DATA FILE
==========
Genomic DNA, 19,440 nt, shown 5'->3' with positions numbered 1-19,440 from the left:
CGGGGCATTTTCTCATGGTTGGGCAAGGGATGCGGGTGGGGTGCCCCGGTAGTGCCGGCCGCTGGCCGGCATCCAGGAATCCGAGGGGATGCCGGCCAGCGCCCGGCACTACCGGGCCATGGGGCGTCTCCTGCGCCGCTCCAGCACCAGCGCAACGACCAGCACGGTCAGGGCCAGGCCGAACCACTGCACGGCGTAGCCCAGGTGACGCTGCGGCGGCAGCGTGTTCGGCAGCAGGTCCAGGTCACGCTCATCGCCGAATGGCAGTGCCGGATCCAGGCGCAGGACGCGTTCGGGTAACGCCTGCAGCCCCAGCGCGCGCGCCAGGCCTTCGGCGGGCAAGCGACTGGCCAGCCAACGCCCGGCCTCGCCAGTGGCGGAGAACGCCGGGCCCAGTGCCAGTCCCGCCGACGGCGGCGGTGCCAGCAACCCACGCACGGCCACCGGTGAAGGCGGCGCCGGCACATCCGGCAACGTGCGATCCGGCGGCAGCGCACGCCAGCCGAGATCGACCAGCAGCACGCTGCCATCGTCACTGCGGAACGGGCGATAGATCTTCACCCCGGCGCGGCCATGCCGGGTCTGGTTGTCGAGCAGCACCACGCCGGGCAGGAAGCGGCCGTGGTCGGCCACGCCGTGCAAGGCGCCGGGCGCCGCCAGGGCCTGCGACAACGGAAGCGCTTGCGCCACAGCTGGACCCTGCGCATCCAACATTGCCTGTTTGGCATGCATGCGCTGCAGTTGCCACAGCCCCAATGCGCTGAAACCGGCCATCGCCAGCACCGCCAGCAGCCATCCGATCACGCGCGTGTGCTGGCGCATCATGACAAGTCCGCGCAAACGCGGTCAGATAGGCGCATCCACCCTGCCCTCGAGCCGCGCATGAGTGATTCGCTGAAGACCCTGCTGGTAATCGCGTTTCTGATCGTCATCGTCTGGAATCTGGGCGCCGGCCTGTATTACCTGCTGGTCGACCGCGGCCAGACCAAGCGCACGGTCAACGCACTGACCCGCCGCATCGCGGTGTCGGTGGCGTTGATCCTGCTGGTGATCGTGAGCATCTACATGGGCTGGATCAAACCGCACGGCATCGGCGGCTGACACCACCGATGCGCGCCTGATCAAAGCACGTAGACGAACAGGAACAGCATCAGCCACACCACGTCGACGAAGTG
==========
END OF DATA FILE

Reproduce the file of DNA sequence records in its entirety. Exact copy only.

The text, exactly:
Genomic DNA, 19,440 nt, shown 5'->3' with positions numbered 1-19,440 from the left:
CGGGGCATTTTCTCATGGTTGGGCAAGGGATGCGGGTGGGGTGCCCCGGTAGTGCCGGCCGCTGGCCGGCATCCAGGAATCCGAGGGGATGCCGGCCAGCGCCCGGCACTACCGGGCCATGGGGCGTCTCCTGCGCCGCTCCAGCACCAGCGCAACGACCAGCACGGTCAGGGCCAGGCCGAACCACTGCACGGCGTAGCCCAGGTGACGCTGCGGCGGCAGCGTGTTCGGCAGCAGGTCCAGGTCACGCTCATCGCCGAATGGCAGTGCCGGATCCAGGCGCAGGACGCGTTCGGGTAACGCCTGCAGCCCCAGCGCGCGCGCCAGGCCTTCGGCGGGCAAGCGACTGGCCAGCCAACGCCCGGCCTCGCCAGTGGCGGAGAACGCCGGGCCCAGTGCCAGTCCCGCCGACGGCGGCGGTGCCAGCAACCCACGCACGGCCACCGGTGAAGGCGGCGCCGGCACATCCGGCAACGTGCGATCCGGCGGCAGCGCACGCCAGCCGAGATCGACCAGCAGCACGCTGCCATCGTCACTGCGGAACGGGCGATAGATCTTCACCCCGGCGCGGCCATGCCGGGTCTGGTTGTCGAGCAGCACCACGCCGGGCAGGAAGCGGCCGTGGTCGGCCACGCCGTGCAAGGCGCCGGGCGCCGCCAGGGCCTGCGACAACGGAAGCGCTTGCGCCACAGCTGGACCCTGCGCATCCAACATTGCCTGTTTGGCATGCATGCGCTGCAGTTGCCACAGCCCCAATGCGCTGAAACCGGCCATCGCCAGCACCGCCAGCAGCCATCCGATCACGCGCGTGTGCTGGCGCATCATGACAAGTCCGCGCAAACGCGGTCAGATAGGCGCATCCACCCTGCCCTCGAGCCGCGCATGAGTGATTCGCTGAAGACCCTGCTGGTAATCGCGTTTCTGATCGTCATCGTCTGGAATCTGGGCGCCGGCCTGTATTACCTGCTGGTCGACCGCGGCCAGACCAAGCGCACGGTCAACGCACTGACCCGCCGCATCGCGGTGTCGGTGGCGTTGATCCTGCTGGTGATCGTGAGCATCTACATGGGCTGGATCAAACCGCACGGCATCGGCGGCTGACACCACCGATGCGCGCCTGATCAAAGCACGTAGACGAACAGGAACAGCATCAGCCACACCACGTCGACGAAGTG